As the reality of the tragedy takes hold of the town, characters like Beulah (Julie Johnson) and Bonnie (Sharone Sayegh) step up in the community. Though their charges are different as Beulah takes charge of preparing shelter and Bonnie commits herself to tending to the forgotten animals in storage, both roles are expressed as being of equal importance. Johnson portrays a character that is so steady in the face of conflict that she makes all those around her calmer and more confident by association. Sayegh's Bonnie was one of a fierce determination as she cut through every barrier to ensure the dogs, cats, and even monkeys were not abandoned in the chaos of the tragedy.

Review: COME FROM AWAY Reminds us of Humanity in Challenging Times at Cadillac Palace Theatre Looking to the strangers who "come from away," we find a fearless leader in the pilot Beverley (Marika Aubrey). Though she is just as confused as her passengers, she keeps a level head and instills order and peace on her aircraft. Aubrey's rendition of "Me and the Sky" was utterly moving as she shared her triumphant story of achieving her dreams and becoming a pilot in the male-dominated field.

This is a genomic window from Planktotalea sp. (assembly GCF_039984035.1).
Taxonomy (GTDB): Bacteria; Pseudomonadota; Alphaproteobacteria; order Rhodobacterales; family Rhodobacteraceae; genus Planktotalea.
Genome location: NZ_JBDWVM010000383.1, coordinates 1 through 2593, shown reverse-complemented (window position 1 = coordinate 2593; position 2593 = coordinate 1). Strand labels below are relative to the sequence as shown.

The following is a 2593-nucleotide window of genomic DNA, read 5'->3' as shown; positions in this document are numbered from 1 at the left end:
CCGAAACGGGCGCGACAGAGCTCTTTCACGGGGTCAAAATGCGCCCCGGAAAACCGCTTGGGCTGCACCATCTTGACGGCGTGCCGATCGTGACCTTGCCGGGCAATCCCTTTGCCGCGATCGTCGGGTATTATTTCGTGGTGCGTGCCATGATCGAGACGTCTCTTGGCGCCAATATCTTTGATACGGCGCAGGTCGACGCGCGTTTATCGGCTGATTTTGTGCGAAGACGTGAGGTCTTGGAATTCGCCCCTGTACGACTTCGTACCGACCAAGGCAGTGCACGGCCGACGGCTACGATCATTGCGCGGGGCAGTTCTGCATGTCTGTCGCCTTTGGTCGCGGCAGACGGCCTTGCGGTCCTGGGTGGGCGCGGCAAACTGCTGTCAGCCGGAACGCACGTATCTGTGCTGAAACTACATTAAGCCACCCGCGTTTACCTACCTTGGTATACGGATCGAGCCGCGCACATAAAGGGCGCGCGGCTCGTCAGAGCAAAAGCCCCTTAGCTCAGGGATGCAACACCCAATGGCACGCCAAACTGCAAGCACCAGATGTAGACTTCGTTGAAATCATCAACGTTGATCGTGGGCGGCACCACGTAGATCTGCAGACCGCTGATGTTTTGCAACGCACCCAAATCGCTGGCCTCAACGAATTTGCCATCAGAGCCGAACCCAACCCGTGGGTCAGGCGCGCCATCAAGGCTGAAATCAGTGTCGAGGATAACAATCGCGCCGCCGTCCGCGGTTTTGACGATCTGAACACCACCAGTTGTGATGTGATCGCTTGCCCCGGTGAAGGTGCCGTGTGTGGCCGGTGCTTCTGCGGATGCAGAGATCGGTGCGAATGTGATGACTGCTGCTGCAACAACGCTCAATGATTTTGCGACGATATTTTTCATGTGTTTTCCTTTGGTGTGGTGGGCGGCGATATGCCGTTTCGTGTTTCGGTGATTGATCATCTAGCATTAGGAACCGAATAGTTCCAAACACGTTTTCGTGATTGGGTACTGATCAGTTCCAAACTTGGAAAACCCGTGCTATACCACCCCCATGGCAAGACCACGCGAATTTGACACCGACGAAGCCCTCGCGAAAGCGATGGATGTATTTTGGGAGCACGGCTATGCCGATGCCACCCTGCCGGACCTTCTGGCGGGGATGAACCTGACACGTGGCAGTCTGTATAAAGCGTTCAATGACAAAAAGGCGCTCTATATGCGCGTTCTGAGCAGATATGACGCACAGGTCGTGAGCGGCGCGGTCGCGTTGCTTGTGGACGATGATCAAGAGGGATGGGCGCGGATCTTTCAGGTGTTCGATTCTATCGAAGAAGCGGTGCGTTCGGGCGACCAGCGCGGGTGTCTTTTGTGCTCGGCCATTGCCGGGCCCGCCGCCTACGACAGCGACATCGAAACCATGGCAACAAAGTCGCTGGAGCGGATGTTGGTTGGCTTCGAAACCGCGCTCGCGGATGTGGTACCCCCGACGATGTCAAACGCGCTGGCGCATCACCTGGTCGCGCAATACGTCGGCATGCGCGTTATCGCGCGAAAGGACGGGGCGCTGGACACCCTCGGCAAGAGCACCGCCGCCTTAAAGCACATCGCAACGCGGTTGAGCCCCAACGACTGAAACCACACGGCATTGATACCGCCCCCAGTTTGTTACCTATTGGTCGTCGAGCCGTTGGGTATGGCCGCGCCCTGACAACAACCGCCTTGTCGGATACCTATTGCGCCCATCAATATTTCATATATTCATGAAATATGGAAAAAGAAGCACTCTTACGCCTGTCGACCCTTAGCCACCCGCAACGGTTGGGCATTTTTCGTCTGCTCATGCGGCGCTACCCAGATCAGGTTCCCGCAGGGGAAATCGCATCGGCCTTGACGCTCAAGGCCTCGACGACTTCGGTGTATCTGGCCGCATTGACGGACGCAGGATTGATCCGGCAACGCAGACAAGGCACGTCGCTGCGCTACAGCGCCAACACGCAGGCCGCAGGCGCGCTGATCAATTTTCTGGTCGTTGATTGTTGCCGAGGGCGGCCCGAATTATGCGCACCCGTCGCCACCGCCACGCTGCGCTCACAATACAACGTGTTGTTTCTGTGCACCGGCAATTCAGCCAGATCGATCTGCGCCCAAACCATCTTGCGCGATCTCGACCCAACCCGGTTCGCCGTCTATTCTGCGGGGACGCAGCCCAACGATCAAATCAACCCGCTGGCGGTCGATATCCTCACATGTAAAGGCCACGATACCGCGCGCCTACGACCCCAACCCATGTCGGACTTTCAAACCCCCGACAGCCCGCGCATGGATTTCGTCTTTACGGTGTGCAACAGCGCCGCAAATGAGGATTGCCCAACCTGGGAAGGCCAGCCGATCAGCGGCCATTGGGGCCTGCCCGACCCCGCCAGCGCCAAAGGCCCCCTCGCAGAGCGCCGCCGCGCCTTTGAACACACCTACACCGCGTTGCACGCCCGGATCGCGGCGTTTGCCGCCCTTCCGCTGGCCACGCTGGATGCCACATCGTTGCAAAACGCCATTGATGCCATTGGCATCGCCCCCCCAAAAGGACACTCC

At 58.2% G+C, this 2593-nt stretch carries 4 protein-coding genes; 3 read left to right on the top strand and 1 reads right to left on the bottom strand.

One poignant element of Come From Away is how it represents the experience of the Muslim passenger, Ali (played by the talented Nick Duckart). Although many Americans "moved on" from the tragic events of 9/11 within months, that was not the case for most Muslim Americans who are still dealing with the Islamophobia that this day inspired. Duckart gave us a sensitive portrayal of this unjust and dehumanizing treatment. Review: COME FROM AWAY Reminds us of Humanity in Challenging Times at Cadillac Palace Theatre Navigating an equally challenging role, Duckart also portrayed one half of "the Kevins," a gay couple who finds their relationship on the rocks in Gander. Duckart's Kevin counterpart was played by Jeremy Woodward, whose resilience shone through this glass-half-full character.